UC families face £570 real terms income cut as costs surge

Published on: 
16 February 2022
Written by: 

John Dickie

Director of CPAG in Scotland

Tuesday 15th February 2022

For immediate release

 

NEW DWP FIGURES: Over 250 000 children in Scotland in families on universal credit

· These UC families face £570 real terms income cut as costs surge, say child poverty campaigners

DWP figures out today show 254 393 children in Scotland were in families on universal credit (UC) in November– (3.6 million across GB). Analysis by the Child Poverty Action Group (CPAG) shows that because universal credit is set to rise by only 3.1% this April when inflation is expected to peak at 7.25%, most of these families face a real-terms cut of around £570 per year in UK social security support, just as supermarket prices and energy costs surge. For families subject to the benefit cap, the loss will be even greater.

 

Universal credit statistics

Today’s DWP figures shows that across Great Britain 2 million families with children were receiving UC in November, over 140 000 in Scotland. Over 40% had a child aged four or younger. Universal credit was cut by £20 per week in October. Around 40% of UC claimants are working.

CPAG is calling for an increase in UK social security payments of 7% this April to match the expected inflation rate. And to ensure the increase reaches every family that needs it, the charity wants the benefit cap removed. There are already 4.3 million UK children living below the poverty line, 260 000 in Scotland alone.

John Dickie, Director of Child Poverty Action Group (CPAG) in Scotland said:

 

The families behind today’s figures are battling to stay afloat against ever higher prices and a real terms cut in vital social security support. Unless the UK Government acts the children in those families will inevitably feel the effect, as parents are forced to cut back even more on food, heating and basic essentials. Increasing benefits in line with the expected inflation rate this Spring is the minimum protection needed and would send a signal to desperately worried families that they have not been forgotten.

 

Mr Dickie went on to welcome the Scottish government’s decision to double the Scottish child payment from April;

 

“Here in Scotland the Scottish child payment is providing much needed extra support to many, many families with children under six. The doubling of its value and roll out to all eligible under 16s really can’t come soon enough. But there is no question more is needed and we would urge Holyrood Ministers to go further to protect more families this Spring by also doubling the Scottish child bridging payments being made for school aged children.”

 

Families in poverty and rising costs:

Food:

This spring, food costs alone are set to be £26 a month higher than last year for families with children in poverty, according to CPAG’s analysis.

 

Energy:

With energy bills due to increase by 54 per cent in April, CPAG’s analysis finds families with children below the poverty line face:

· £35 per month in extra energy costs even after the Government’s new mitigation measures are factored in

· these families are set to spend three times the share of their income on energy, compared to better-off families (17% and 5% of disposable income after housing costs, respectively)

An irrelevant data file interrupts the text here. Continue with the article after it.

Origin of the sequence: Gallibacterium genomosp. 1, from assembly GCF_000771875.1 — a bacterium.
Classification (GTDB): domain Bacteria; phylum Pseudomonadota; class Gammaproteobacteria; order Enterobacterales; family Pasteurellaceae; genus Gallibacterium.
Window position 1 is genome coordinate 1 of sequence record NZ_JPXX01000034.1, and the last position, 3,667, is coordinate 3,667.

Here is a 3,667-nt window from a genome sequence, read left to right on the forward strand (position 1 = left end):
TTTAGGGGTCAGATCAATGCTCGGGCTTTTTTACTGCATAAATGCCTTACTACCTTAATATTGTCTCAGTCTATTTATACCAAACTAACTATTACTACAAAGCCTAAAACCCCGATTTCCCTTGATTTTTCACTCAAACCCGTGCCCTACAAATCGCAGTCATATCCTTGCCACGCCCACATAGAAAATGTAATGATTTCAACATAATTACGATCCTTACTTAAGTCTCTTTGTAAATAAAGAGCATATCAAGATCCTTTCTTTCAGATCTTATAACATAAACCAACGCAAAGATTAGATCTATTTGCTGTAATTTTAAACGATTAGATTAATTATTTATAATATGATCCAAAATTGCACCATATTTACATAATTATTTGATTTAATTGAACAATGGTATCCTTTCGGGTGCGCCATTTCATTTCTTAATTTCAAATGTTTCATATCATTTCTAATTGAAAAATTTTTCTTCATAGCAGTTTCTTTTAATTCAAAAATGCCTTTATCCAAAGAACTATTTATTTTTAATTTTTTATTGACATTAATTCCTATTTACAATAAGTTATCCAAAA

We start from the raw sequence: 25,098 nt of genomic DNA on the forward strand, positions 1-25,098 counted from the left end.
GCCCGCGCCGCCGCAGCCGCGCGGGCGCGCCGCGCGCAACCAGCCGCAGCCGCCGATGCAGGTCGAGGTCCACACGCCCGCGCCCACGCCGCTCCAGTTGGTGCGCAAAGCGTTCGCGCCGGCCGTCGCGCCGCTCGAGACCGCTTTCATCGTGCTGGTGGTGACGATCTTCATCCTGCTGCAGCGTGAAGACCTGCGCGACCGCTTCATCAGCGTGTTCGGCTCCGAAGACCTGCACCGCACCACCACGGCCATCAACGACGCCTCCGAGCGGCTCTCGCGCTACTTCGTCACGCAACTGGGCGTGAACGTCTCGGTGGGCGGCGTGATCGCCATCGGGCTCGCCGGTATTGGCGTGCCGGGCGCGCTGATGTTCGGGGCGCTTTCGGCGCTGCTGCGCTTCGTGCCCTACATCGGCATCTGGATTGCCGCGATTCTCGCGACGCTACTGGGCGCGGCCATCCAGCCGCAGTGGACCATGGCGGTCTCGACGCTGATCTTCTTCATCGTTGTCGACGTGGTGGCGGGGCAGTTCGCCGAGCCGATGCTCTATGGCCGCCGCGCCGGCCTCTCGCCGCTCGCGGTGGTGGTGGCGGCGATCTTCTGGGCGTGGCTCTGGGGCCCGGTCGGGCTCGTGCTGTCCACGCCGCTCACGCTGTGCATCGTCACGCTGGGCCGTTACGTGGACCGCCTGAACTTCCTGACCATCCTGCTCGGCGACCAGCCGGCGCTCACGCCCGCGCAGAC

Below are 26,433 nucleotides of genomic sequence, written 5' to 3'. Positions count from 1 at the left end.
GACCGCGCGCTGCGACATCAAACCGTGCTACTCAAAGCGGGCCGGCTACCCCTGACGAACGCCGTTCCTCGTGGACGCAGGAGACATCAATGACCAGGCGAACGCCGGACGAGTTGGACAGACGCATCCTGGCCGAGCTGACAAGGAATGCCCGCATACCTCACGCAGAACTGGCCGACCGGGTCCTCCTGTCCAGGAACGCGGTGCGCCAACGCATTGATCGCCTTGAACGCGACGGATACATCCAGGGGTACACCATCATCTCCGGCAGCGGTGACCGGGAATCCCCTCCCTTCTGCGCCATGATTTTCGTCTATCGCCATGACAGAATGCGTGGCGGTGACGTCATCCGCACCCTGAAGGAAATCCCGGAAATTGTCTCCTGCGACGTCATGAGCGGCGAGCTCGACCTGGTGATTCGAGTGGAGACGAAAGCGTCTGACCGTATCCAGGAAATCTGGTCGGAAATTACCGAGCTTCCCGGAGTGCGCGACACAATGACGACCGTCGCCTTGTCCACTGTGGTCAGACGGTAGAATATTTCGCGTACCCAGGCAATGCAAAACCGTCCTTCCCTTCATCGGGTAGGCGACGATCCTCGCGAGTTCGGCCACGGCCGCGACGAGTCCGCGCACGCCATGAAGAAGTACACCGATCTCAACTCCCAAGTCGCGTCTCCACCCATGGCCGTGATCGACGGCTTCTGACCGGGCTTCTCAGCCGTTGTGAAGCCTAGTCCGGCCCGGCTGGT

Existing data shows lone parent families in poverty face having to spend around £1 in every £4 of their disposable income to use the same amount of energy this April, even after the government’s council tax rebate scheme is factored in. Couple-families in poverty will spend £1 in every £7.

 

Universal credit national and regional breakdown:

Region

Number of children in families receiving UC (Nov 21)

Number of families with children receiving UC (Nov 21)

Number of families receiving UC with children under 4 (Nov 21)

North East

171,850

92,703

41,019

North West

486,227

256,440

116,674

Yorkshire and The Humber

338,668

177,386

81,793

East Midlands

263,956

139,850

63,455

West Midlands

388,440

201,238

93,420

East of England

317,573

170,044

76,144

London

558,178

307,736

134,977

South East

421,065

226,374

101,928

South West

266,131

143,444

62,516

Wales

175,222

94,399

42,115

Scotland

254,393

142,980

60,619

 

Notes to editors:

 

CPAG’s short briefing on its analysis is here. A breakdown of today’s universal credit data by local authority is available from CPAG’s press office. The DWP statistics are here

 

All UK benefits are due to rise by 3.1% (last September’s inflation rate) this April.

 

The Scottish government has committed to doubling the Scottish child payment from £10 to £20 per week from April. The payment is currently paid for children under 6 in families in receipt of universal credit and equivalent legacy benefits. It is to be rolled out to all eligible under 16s by end 2022. In meantime bridging payment equivalent to £10 per week are paid for children entitled to free school meals

iving

The benefit cap limits the amount of benefit a household can receive. Most people affected by the cap are families with children (83%) – often in areas of high housing costs - and of these most (63%) are headed by a single parent, more than half of whom have at least one child aged under five. It is particularly difficult for single parents with very young children to escape the cap by working (or working more).

 

The level of the benefit cap hasn’t been revised since 2016 so the shortfall in the social security support that capped families receive, compared to what they need, has grown accordingly. The level of the cap is set at £23,000 per year for couples/lone parents in Greater London (regardless of the number of children) and £20,000 for couples/lone parents outside the capital.

 

contact: John Dickie, Director of CPAG in Scotland on 07795 340 618 or Jane Ahrends, CPAG UK press officer 07816 909302